This year marks the 100th anniversary of the discovery of insulin, a scientific breakthrough that transformed Type 1 diabetes, once known as juvenile diabetes or insulin-dependent diabetes, from a terminal disease into a manageable condition.
Today, Type 2 diabetes is 24 times more prevalent than Type 1. The rise in rates of obesity and incidence of Type 2 diabetes are related and require new approaches, according to University of Arizona researchers, who believe the liver may hold the key to innovative new treatments.
"All current therapeutics for Type 2 diabetes primarily aim to decrease blood glucose. So, they are treating a symptom, much like treating the flu by decreasing the fever," said Benjamin Renquist, an associate professor in the School of Animal and Comparative Biomedical Sciences and BIO5 Institute member. "We need another breakthrough."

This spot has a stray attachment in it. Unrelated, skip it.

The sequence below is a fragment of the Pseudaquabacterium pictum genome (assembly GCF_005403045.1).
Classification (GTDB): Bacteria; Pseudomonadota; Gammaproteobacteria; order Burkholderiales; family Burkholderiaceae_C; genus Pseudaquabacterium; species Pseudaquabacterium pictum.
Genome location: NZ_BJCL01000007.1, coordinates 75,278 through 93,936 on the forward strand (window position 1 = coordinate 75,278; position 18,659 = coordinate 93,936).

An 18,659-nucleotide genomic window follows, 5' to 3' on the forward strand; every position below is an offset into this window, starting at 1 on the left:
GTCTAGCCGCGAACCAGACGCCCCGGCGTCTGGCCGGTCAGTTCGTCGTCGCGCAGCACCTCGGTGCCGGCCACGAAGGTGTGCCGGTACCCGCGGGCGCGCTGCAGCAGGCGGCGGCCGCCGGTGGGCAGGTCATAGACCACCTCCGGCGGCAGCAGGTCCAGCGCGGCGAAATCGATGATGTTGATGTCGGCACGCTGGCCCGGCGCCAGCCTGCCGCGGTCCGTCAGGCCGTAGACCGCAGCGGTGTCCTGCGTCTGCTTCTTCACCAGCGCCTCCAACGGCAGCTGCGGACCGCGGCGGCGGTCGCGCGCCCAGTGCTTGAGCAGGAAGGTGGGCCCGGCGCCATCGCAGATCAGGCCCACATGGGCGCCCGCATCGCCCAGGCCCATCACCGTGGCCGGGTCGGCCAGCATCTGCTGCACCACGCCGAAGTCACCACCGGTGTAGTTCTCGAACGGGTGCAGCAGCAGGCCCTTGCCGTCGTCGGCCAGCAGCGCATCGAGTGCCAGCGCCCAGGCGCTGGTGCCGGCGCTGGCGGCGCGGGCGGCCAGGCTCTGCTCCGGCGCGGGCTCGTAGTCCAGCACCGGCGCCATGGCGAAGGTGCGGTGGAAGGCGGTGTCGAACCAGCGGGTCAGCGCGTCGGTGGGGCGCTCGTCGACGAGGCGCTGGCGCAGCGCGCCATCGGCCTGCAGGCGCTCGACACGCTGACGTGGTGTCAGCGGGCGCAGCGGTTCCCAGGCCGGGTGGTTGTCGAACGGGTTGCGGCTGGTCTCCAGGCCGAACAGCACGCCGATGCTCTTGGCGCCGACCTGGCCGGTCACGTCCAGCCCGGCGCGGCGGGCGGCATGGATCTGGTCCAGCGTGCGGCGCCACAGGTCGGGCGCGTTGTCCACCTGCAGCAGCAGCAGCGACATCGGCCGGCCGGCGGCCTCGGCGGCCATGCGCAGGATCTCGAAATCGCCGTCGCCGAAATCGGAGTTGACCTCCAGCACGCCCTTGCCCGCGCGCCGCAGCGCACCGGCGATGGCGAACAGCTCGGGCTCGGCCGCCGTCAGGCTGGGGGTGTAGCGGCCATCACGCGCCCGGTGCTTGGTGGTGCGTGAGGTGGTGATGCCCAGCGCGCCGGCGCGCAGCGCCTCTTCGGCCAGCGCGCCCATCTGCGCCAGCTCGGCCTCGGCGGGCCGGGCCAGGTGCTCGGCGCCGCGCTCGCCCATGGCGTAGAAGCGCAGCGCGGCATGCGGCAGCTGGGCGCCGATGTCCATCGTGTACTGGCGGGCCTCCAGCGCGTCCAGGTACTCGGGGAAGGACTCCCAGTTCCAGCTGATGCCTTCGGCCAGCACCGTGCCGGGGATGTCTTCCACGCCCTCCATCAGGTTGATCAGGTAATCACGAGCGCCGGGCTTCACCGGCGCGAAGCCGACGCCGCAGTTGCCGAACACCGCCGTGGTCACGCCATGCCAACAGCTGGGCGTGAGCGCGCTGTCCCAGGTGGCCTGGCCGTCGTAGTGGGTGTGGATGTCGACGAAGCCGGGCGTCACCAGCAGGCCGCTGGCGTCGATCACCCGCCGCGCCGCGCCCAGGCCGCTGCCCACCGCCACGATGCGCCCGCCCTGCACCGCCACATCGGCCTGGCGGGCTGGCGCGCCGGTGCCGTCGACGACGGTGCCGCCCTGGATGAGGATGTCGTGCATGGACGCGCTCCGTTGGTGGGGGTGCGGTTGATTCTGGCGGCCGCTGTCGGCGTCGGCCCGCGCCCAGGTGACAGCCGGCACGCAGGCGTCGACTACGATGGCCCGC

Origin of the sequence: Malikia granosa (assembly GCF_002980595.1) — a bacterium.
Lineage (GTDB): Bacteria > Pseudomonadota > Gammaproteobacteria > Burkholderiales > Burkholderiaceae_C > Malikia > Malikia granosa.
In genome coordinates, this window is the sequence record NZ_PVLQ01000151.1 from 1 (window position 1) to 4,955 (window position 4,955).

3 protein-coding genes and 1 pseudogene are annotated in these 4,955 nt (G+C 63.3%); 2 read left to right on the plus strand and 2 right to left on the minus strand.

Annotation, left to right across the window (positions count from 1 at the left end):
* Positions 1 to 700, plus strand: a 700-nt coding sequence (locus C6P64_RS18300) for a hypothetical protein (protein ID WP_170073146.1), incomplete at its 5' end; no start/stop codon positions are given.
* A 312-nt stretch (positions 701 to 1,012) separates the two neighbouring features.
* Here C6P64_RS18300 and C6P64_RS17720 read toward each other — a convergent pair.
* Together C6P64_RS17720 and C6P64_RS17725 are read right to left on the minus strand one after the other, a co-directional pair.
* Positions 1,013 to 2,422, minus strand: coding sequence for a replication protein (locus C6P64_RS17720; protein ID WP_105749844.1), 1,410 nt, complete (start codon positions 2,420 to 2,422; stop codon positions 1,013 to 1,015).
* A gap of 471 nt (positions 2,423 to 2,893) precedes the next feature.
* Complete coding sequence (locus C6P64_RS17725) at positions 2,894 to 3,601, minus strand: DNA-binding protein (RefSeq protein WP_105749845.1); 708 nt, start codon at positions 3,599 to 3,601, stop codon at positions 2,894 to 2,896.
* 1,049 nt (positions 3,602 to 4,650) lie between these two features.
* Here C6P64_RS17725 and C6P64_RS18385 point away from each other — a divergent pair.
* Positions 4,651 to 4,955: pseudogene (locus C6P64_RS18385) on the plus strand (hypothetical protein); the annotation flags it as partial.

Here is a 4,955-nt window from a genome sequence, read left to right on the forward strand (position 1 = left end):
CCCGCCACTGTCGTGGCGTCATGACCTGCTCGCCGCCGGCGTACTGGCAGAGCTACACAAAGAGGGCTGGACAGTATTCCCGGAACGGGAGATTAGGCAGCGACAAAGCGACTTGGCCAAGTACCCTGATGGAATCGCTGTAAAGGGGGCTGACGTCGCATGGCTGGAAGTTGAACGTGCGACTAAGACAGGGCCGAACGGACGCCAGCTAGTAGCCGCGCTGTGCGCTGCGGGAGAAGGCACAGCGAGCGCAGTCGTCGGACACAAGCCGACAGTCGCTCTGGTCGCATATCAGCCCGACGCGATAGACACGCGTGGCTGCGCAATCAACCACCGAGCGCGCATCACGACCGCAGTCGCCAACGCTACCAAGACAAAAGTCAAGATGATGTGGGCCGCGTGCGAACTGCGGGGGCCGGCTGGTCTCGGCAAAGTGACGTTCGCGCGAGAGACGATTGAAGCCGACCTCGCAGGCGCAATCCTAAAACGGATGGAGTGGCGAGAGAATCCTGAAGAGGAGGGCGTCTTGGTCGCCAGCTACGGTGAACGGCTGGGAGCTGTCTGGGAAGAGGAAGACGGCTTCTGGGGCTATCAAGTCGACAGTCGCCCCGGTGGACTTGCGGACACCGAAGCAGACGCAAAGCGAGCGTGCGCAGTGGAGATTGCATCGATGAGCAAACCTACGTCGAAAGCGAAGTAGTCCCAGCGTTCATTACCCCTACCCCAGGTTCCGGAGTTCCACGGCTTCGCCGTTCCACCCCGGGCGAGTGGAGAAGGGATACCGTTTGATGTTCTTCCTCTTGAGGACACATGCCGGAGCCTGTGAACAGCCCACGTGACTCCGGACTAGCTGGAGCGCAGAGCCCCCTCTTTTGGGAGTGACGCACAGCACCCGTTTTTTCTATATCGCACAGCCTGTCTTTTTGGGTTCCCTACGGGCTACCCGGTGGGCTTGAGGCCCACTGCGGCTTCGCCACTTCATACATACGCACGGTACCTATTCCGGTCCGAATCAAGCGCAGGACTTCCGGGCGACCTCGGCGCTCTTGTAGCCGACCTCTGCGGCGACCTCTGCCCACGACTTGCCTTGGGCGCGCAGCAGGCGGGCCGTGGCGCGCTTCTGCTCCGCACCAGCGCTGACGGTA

In two newly published papers in Cell Reports, Renquist, along with researchers from Washington University in St. Louis, the University of Pennsylvania and Northwestern University, outline a new target for Type 2 diabetes treatment.